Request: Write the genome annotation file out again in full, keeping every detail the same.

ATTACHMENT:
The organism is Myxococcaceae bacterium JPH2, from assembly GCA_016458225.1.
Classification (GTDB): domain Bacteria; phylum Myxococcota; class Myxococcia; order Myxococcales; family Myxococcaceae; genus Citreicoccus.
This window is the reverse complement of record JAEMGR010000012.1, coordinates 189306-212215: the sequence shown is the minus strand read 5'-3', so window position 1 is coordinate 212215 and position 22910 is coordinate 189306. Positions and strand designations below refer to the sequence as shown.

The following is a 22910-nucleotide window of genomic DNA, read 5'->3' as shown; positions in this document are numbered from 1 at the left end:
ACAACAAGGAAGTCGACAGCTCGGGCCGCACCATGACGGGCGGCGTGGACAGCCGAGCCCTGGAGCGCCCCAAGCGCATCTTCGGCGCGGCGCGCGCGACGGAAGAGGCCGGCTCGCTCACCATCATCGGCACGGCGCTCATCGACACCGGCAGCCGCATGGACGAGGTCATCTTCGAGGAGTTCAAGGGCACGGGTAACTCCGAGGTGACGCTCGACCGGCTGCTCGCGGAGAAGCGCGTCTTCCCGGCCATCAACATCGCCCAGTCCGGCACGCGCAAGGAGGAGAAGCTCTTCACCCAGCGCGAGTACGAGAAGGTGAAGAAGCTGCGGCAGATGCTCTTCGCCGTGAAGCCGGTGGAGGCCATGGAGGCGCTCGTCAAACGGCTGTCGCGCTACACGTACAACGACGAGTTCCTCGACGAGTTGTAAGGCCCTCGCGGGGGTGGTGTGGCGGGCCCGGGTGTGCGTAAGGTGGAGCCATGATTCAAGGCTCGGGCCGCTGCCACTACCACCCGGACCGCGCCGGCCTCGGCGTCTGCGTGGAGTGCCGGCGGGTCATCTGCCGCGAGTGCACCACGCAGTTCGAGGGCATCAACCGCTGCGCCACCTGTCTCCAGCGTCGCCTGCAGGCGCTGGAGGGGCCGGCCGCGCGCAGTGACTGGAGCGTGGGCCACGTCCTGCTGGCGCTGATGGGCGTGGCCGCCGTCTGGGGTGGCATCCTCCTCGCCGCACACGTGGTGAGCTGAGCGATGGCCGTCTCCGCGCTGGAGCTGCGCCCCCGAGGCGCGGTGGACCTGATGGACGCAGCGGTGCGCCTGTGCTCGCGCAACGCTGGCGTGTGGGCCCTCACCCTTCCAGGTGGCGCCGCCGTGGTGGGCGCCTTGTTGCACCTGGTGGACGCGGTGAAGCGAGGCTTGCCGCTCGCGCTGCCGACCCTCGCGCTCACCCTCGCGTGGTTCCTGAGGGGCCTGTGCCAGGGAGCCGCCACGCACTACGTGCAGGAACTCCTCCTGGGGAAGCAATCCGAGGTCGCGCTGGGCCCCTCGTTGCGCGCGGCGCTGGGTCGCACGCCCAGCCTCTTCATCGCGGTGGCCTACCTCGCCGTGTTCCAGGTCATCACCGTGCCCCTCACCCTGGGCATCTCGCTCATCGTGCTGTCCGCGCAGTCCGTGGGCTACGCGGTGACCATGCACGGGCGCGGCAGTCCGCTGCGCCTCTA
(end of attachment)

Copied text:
The organism is Myxococcaceae bacterium JPH2, from assembly GCA_016458225.1.
Classification (GTDB): domain Bacteria; phylum Myxococcota; class Myxococcia; order Myxococcales; family Myxococcaceae; genus Citreicoccus.
This window is the reverse complement of record JAEMGR010000012.1, coordinates 189306-212215: the sequence shown is the minus strand read 5'-3', so window position 1 is coordinate 212215 and position 22910 is coordinate 189306. Positions and strand designations below refer to the sequence as shown.

The following is a 22910-nucleotide window of genomic DNA, read 5'->3' as shown; positions in this document are numbered from 1 at the left end:
ACAACAAGGAAGTCGACAGCTCGGGCCGCACCATGACGGGCGGCGTGGACAGCCGAGCCCTGGAGCGCCCCAAGCGCATCTTCGGCGCGGCGCGCGCGACGGAAGAGGCCGGCTCGCTCACCATCATCGGCACGGCGCTCATCGACACCGGCAGCCGCATGGACGAGGTCATCTTCGAGGAGTTCAAGGGCACGGGTAACTCCGAGGTGACGCTCGACCGGCTGCTCGCGGAGAAGCGCGTCTTCCCGGCCATCAACATCGCCCAGTCCGGCACGCGCAAGGAGGAGAAGCTCTTCACCCAGCGCGAGTACGAGAAGGTGAAGAAGCTGCGGCAGATGCTCTTCGCCGTGAAGCCGGTGGAGGCCATGGAGGCGCTCGTCAAACGGCTGTCGCGCTACACGTACAACGACGAGTTCCTCGACGAGTTGTAAGGCCCTCGCGGGGGTGGTGTGGCGGGCCCGGGTGTGCGTAAGGTGGAGCCATGATTCAAGGCTCGGGCCGCTGCCACTACCACCCGGACCGCGCCGGCCTCGGCGTCTGCGTGGAGTGCCGGCGGGTCATCTGCCGCGAGTGCACCACGCAGTTCGAGGGCATCAACCGCTGCGCCACCTGTCTCCAGCGTCGCCTGCAGGCGCTGGAGGGGCCGGCCGCGCGCAGTGACTGGAGCGTGGGCCACGTCCTGCTGGCGCTGATGGGCGTGGCCGCCGTCTGGGGTGGCATCCTCCTCGCCGCACACGTGGTGAGCTGAGCGATGGCCGTCTCCGCGCTGGAGCTGCGCCCCCGAGGCGCGGTGGACCTGATGGACGCAGCGGTGCGCCTGTGCTCGCGCAACGCTGGCGTGTGGGCCCTCACCCTTCCAGGTGGCGCCGCCGTGGTGGGCGCCTTGTTGCACCTGGTGGACGCGGTGAAGCGAGGCTTGCCGCTCGCGCTGCCGACCCTCGCGCTCACCCTCGCGTGGTTCCTGAGGGGCCTGTGCCAGGGAGCCGCCACGCACTACGTGCAGGAACTCCTCCTGGGGAAGCAATCCGAGGTCGCGCTGGGCCCCTCGTTGCGCGCGGCGCTGGGTCGCACGCCCAGCCTCTTCATCGCGGTGGCCTACCTCGCCGTGTTCCAGGTCATCACCGTGCCCCTCACCCTGGGCATCTCGCTCATCGTGCTGTCCGCGCAGTCCGTGGGCTACGCGGTGACCATGCACGGGCGCGGCAGTCCGCTGCGCCTCTA